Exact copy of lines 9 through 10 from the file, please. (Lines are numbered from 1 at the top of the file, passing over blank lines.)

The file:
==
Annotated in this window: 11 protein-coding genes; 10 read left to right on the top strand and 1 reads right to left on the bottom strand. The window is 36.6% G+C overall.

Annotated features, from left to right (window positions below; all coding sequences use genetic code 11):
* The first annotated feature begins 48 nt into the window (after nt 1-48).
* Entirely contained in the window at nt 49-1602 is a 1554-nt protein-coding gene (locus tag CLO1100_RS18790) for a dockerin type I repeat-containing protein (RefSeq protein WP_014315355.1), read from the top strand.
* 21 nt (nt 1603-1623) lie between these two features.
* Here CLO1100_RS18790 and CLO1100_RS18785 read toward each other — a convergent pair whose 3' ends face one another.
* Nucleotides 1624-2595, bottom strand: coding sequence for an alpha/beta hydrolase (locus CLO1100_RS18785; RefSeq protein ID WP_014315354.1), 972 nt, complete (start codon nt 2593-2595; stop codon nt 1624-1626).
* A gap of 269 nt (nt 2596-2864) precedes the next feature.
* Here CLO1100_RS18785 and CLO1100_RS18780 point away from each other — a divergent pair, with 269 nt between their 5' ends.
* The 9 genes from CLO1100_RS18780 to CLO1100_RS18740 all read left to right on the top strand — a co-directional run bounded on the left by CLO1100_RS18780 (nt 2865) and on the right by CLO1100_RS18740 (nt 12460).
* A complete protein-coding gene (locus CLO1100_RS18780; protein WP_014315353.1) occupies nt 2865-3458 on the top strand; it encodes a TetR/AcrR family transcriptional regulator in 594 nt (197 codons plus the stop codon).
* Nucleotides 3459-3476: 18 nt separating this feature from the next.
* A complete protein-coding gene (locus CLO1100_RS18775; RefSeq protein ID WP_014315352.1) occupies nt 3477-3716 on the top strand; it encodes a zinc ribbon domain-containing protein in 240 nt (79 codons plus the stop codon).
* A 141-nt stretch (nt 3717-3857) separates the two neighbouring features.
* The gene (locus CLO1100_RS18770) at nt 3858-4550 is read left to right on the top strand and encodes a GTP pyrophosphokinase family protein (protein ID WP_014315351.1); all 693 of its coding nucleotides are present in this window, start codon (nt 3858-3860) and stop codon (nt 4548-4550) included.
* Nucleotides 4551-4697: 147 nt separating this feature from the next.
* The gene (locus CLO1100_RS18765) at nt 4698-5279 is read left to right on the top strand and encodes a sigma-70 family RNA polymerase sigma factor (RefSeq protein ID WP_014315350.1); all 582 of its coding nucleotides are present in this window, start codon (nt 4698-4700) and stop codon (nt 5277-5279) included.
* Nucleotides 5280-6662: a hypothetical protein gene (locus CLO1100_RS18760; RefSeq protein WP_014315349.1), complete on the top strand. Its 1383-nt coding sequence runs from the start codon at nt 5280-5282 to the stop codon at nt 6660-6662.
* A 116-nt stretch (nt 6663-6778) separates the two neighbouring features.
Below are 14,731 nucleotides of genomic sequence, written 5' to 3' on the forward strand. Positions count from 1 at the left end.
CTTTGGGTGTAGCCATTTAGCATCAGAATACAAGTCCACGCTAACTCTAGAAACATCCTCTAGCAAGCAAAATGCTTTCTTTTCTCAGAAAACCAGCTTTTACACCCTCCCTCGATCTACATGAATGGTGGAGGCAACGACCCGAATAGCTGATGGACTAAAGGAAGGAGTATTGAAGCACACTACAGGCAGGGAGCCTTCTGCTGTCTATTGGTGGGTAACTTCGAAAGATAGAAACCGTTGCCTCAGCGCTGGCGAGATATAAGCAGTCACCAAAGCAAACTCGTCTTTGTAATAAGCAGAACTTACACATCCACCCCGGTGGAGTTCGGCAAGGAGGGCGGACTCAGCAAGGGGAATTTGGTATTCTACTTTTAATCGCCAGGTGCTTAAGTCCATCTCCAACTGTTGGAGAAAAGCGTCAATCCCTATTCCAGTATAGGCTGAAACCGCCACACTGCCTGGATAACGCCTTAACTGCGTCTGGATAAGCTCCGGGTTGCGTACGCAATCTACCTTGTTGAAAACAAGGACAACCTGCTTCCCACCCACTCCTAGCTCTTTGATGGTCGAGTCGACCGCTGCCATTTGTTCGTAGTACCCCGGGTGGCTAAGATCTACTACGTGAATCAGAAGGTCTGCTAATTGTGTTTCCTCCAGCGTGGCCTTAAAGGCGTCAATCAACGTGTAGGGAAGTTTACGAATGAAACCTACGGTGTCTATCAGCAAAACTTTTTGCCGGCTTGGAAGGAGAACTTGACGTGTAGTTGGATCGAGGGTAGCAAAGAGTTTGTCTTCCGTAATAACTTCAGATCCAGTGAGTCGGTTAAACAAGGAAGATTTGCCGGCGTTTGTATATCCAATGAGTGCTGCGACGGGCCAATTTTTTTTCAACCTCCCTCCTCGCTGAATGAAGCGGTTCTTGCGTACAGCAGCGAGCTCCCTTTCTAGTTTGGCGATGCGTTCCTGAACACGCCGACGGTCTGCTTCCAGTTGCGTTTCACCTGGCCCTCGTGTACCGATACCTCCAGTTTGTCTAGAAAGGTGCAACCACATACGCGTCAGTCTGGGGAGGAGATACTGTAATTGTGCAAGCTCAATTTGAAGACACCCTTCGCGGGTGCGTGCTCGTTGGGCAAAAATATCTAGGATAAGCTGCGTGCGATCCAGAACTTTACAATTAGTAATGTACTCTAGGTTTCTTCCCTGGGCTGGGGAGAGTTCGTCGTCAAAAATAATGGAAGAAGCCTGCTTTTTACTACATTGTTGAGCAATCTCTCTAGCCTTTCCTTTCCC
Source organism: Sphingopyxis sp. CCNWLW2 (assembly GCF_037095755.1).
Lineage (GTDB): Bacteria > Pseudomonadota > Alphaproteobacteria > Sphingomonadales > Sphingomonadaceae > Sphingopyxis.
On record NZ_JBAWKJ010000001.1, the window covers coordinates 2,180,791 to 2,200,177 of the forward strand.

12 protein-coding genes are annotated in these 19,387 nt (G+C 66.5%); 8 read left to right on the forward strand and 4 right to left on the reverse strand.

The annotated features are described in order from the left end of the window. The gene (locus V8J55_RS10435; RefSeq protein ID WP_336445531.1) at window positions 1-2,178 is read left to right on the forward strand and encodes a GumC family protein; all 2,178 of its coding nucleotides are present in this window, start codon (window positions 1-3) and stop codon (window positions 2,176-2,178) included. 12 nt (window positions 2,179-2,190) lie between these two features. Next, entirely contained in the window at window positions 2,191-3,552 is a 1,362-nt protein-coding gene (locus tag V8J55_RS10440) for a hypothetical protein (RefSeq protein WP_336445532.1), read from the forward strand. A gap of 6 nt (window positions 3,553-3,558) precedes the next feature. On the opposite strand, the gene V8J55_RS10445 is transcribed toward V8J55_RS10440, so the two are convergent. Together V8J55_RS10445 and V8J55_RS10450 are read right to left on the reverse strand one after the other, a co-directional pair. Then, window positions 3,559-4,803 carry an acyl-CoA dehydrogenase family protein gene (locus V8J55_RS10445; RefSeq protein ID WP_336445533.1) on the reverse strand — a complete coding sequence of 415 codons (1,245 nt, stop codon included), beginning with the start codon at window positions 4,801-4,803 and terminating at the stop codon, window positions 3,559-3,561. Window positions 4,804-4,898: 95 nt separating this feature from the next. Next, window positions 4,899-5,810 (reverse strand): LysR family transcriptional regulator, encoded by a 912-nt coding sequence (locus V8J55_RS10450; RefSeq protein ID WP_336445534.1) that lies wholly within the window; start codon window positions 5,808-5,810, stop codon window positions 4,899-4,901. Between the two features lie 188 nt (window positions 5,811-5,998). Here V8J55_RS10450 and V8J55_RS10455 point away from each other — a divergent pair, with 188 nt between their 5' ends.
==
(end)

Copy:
* Here CLO1100_RS18785 and CLO1100_RS18780 point away from each other — a divergent pair, with 269 nt between their 5' ends.
* The 9 genes from CLO1100_RS18780 to CLO1100_RS18740 all read left to right on the top strand — a co-directional run bounded on the left by CLO1100_RS18780 (nt 2865) and on the right by CLO1100_RS18740 (nt 12460).